After a Saturday Spacewalk, an Emergency Drill and Hardware Maintenance Fills the Crew’s Schedule

On March 13, 2021, NASA spacewalker and Expedition 64 Flight Engineer Victor Glover works to route cables and complete tasks that were deferred from previous spacewalks during this year’s fifth spacewalk in support of space station maintenance. Credits: NASA
On March 13, 2021, NASA spacewalker and Expedition 64 Flight Engineer Victor Glover works to route cables and complete tasks that were deferred from previous spacewalks during this year’s fifth spacewalk in support of space station maintenance. Credits: NASA TV

After a weekend that included the 237th spacewalk in support of assembly and maintenance for the International Space Station, featuring spacewalkers and NASA astronauts Victor Glover and Michael Hopkins, the Expedition 64 crew members got back to the business of science, switching out hardware and working around a comprehensive emergency drill on Monday.

Running through the emergency drill, the crewmates practiced their roles during various emergency scenarios, such as who would manage the procedures, gather equipment, and close hatches, all while maintaining constant communication with teams on the ground in Mission Control.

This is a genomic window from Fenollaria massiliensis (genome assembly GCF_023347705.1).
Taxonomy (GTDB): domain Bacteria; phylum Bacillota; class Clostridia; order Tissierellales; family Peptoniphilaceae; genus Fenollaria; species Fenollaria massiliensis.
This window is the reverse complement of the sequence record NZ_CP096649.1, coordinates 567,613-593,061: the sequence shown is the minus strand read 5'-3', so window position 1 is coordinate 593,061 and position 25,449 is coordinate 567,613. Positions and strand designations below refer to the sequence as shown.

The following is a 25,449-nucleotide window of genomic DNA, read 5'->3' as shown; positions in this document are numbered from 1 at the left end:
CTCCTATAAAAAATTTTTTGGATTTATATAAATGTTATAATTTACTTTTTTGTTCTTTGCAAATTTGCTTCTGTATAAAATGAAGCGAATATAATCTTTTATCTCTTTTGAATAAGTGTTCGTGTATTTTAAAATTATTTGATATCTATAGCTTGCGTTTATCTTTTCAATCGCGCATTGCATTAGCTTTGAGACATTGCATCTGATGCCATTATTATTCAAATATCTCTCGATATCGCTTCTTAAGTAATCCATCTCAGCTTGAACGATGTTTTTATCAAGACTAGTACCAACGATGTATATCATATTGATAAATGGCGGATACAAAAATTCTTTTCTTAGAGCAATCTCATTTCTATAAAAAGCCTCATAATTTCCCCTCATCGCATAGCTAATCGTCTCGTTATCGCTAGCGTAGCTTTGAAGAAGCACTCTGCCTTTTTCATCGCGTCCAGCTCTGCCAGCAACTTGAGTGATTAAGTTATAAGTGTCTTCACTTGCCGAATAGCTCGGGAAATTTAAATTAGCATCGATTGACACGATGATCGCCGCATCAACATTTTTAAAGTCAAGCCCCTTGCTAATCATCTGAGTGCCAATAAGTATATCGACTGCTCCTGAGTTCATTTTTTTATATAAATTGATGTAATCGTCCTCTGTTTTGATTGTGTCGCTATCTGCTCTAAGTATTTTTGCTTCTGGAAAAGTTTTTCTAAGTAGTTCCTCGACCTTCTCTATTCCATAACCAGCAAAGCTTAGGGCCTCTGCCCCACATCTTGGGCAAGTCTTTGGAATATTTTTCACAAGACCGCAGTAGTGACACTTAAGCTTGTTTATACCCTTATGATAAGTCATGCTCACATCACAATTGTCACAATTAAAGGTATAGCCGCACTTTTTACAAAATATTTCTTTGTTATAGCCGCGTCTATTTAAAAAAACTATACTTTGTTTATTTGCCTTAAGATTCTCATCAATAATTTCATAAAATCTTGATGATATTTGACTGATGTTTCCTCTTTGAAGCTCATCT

NASA Flight Engineer Shannon Walker performed post-spacewalk recharge maintenance to the Extravehicular Mobility Unit suits used in Saturday’s excursion, stowing them for later use.

Astronaut Kate Rubins worked to set up experiment hardware for Transparent Alloys, an ESA (European Space Agency) investigation focusing on microstructure evolution by comparing the effects of Earth’s gravity to microgravity, pinpointing the correlation in particle size, growth dynamics, and fluid flow.

Meanwhile, Soichi Noguchi of JAXA (Japan Aerospace Exploration Agency) spent time removing and replacing hardware — the Artificial Vision Unit — in the station’s cupola, where the crew often spends time observing natural Earth phenomena from their unique vantage approximately 250 miles above.

The crew wrapped up their workday with the Airborne Particulate Monitor (APM), installing instrument hardware and taking photo documentation. Air quality in crewed spacecraft is important for astronaut health and comfort, and the APM measures the concentration of both small and large particles in the air. Captured data will eventually be used to create a detailed mapping of the air quality aboard the space station, shedding light on the sources of different air particles and how they behave in this one-of-a-kind laboratory off the planet.

Learn more about station activities by following the space station blog@space_station and @ISS_Research on Twitter as well as the ISS Facebook and ISS Instagram accounts.

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